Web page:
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Crossy Road has invented the 'endless Frogger,' and it's brilliant

Download Crossy Road if you have an iOS device. It's free. The game has been stuck in my mind like a thorn ever since I downloaded a pre-release version a few days ago.

It's an "endless Frogger," where you swipe up, left, right or down to move your character and avoid cars, trains and drowning. If you move too slowly a bird grabs you and eats you, so you must always be moving forward. That's it. The further you get, the higher your score and of course you can share your score on social media. Things become very competitive, very quickly.

You can find coins to buy chances at unlocking other characters, and you can also earn coins by watching ads. Or you can skip the ads and just use the stock character. Or you can pay actual money for the characters. It's all up to you.

"I've done mainly premium experiences since I started on the App Store but have dabbled with free versions, and price drops," Matt Hall, one third of the developer Hipster Whale, told Polygon.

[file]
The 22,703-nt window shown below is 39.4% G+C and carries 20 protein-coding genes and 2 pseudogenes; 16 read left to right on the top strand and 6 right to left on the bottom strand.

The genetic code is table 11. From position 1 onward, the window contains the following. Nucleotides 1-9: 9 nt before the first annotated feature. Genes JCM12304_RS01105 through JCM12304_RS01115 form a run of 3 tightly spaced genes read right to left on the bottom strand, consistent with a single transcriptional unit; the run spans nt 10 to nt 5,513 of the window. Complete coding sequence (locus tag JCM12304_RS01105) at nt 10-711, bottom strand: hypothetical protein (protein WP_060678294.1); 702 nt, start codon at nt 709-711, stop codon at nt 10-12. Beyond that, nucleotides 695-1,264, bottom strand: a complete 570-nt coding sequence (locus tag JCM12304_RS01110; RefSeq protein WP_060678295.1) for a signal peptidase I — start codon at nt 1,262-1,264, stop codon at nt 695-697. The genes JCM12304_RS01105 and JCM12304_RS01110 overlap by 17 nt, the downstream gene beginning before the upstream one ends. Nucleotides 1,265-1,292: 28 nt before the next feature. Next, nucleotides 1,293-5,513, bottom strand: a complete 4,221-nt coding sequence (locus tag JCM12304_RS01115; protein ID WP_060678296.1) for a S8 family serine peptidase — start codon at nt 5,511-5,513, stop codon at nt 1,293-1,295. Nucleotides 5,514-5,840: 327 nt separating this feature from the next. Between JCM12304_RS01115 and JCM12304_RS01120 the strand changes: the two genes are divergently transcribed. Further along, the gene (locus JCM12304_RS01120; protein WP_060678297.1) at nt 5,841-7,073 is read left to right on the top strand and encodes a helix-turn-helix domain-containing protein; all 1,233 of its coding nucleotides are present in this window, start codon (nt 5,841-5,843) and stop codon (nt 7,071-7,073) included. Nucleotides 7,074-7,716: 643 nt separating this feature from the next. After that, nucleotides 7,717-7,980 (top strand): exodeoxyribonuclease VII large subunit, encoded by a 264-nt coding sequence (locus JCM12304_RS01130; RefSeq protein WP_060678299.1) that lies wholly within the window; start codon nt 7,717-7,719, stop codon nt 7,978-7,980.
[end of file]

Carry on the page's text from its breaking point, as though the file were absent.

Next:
"I personally get a great feeling knowing that millions of people have played my games. (Note: I have had three number one games on the App Store previously). The reality of the situation is that, in order to capture the attention of the greater mobile gaming public, you need a free title."

"So we approached this game with that in mind," he explained. "Most of the features outside of the game (the characters in the gacha machine) are driven not from a money-making perspective, but to ensure that people will play the game over a longer period of time and want to bring their friends along for the ride."

What's interesting about the monetization is the fact you can ignore it completely. You never need to buy a character. You can avoid looking at ads altogether. It's all an experiment to see if the game can find a wide audience, and perhaps make money.

"I took inspiration from free-to-play titles on PC such as Dota 2, which handles monetization really well. It gives no advantages to players who spend money, only cosmetic changes," Andrew Sum, another third of Hipster Whale, told Polygon.

"We applied this same idea to Crossy Road so that if someone has played for five minutes then they have the exact same opportunity to get a highscore as someone who has played for 50 hours."

The extra characters won't make the game easier. They can, in fact, make it harder. There are no cool-down mechanics and no energy. Just pure love and frustration, in equal doses.

The next level of puzzles.

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